Health interventions can be seen as initiatives that seek to prevent the emergence and development of impaired public health. Initiatives made in the area of prophylaxis can be experienced as anything from direct invasions of personal freedom to small traffic bumps on the roads. In this spectrum this chapter devotes its focus primarily on the small bumps on the road by initially discussing how physical structural prevention can be an appropriate strategy not only to bring about behavioural change in the population as a whole but also to reduce the negative consequences of a stigmatising health discourse. To get an overall view of the effects of physical, structural preventive action, the second half of this chapter presents a model that, with its theoretical basis, may provide guidance in the compilation of new preventive strategies. This leads onto a concluding discussion of the ways in which preventive work might be changed to direct focus onto a greater extent on establishing frameworks for people to master their own lives instead of one-sided initiatives, which leave the individual with a sense of guilt at their own illness.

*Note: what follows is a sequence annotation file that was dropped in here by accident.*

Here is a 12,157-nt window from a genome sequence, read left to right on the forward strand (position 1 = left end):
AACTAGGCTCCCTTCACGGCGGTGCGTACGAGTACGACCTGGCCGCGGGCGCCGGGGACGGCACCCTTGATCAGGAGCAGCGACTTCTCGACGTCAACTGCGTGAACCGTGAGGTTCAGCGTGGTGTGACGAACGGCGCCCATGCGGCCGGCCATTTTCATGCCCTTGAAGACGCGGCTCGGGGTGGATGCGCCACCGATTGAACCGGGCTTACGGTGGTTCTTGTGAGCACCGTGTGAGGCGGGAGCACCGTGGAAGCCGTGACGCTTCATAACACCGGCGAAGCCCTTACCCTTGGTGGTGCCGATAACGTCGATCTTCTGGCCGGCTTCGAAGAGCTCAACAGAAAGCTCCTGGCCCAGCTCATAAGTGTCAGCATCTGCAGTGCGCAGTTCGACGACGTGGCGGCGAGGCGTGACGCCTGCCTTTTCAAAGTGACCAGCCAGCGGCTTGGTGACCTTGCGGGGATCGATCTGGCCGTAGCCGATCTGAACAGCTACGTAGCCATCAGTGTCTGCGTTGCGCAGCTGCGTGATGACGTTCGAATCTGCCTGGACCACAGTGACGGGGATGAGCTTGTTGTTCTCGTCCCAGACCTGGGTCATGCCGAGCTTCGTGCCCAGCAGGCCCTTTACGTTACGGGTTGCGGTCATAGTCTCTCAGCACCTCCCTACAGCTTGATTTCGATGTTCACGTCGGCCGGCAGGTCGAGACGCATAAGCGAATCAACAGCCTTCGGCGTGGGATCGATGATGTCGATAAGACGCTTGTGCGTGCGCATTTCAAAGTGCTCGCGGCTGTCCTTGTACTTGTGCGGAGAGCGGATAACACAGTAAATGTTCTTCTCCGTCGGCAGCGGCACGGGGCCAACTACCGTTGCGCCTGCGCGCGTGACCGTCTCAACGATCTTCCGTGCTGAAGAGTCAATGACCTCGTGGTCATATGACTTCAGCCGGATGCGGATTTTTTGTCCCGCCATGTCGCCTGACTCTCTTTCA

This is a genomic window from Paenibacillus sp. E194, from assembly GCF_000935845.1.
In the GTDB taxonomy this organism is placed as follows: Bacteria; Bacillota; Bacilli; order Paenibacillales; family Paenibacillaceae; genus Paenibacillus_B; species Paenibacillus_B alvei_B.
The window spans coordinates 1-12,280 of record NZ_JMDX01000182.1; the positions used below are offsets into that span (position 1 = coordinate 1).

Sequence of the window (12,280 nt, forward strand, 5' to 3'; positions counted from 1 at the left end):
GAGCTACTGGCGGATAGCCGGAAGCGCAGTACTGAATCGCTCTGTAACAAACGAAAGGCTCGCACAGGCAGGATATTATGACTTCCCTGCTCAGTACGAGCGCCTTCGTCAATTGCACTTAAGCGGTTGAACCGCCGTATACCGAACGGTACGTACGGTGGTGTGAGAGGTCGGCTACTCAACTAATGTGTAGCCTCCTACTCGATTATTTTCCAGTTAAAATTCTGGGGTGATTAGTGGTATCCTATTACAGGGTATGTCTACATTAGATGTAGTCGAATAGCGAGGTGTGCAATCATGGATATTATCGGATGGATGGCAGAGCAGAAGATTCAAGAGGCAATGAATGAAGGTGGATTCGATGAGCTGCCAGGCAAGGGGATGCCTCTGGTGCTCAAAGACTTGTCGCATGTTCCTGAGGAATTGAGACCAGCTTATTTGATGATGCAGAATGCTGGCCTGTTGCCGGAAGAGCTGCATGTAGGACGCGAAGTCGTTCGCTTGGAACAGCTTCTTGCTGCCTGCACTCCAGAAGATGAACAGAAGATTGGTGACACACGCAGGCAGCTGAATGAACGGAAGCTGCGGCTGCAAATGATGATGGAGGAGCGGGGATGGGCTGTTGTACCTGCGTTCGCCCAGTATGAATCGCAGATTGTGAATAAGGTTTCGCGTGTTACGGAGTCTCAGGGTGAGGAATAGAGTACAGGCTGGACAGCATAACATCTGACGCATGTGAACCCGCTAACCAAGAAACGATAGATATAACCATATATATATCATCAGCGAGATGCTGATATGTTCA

|Title of host publication||Neighbourhood Structure and Health Promotion|
|Editors||Christiane Stock, Anne Ellaway|
|Number of pages||18|
|Place of Publication||New York|
|Publisher||Springer Science+Business Media|
|Publication date||1. Aug 2013|
|Publication status||Published - 1. Aug 2013|